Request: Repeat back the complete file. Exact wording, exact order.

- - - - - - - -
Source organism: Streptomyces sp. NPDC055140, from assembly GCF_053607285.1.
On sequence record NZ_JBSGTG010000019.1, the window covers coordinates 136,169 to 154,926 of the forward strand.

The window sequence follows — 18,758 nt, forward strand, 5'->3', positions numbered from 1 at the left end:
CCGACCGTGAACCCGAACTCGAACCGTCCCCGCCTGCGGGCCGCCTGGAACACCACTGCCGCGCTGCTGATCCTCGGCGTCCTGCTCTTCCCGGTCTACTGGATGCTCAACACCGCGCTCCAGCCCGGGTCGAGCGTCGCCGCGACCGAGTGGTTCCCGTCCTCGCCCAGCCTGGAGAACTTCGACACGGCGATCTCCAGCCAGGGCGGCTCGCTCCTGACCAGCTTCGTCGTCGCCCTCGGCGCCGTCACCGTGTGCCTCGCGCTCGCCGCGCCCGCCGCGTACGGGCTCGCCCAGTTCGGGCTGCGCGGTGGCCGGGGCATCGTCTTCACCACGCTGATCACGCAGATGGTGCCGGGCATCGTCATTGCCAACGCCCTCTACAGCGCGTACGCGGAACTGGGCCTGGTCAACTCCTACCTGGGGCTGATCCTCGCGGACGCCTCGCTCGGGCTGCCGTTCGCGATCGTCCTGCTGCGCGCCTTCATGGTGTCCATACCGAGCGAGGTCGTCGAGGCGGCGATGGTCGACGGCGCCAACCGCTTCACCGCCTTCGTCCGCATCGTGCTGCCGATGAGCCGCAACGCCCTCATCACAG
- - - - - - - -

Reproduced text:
Source organism: Streptomyces sp. NPDC055140, from assembly GCF_053607285.1.
On sequence record NZ_JBSGTG010000019.1, the window covers coordinates 136,169 to 154,926 of the forward strand.

The window sequence follows — 18,758 nt, forward strand, 5'->3', positions numbered from 1 at the left end:
CCGACCGTGAACCCGAACTCGAACCGTCCCCGCCTGCGGGCCGCCTGGAACACCACTGCCGCGCTGCTGATCCTCGGCGTCCTGCTCTTCCCGGTCTACTGGATGCTCAACACCGCGCTCCAGCCCGGGTCGAGCGTCGCCGCGACCGAGTGGTTCCCGTCCTCGCCCAGCCTGGAGAACTTCGACACGGCGATCTCCAGCCAGGGCGGCTCGCTCCTGACCAGCTTCGTCGTCGCCCTCGGCGCCGTCACCGTGTGCCTCGCGCTCGCCGCGCCCGCCGCGTACGGGCTCGCCCAGTTCGGGCTGCGCGGTGGCCGGGGCATCGTCTTCACCACGCTGATCACGCAGATGGTGCCGGGCATCGTCATTGCCAACGCCCTCTACAGCGCGTACGCGGAACTGGGCCTGGTCAACTCCTACCTGGGGCTGATCCTCGCGGACGCCTCGCTCGGGCTGCCGTTCGCGATCGTCCTGCTGCGCGCCTTCATGGTGTCCATACCGAGCGAGGTCGTCGAGGCGGCGATGGTCGACGGCGCCAACCGCTTCACCGCCTTCGTCCGCATCGTGCTGCCGATGAGCCGCAACGCCCTCATCACAG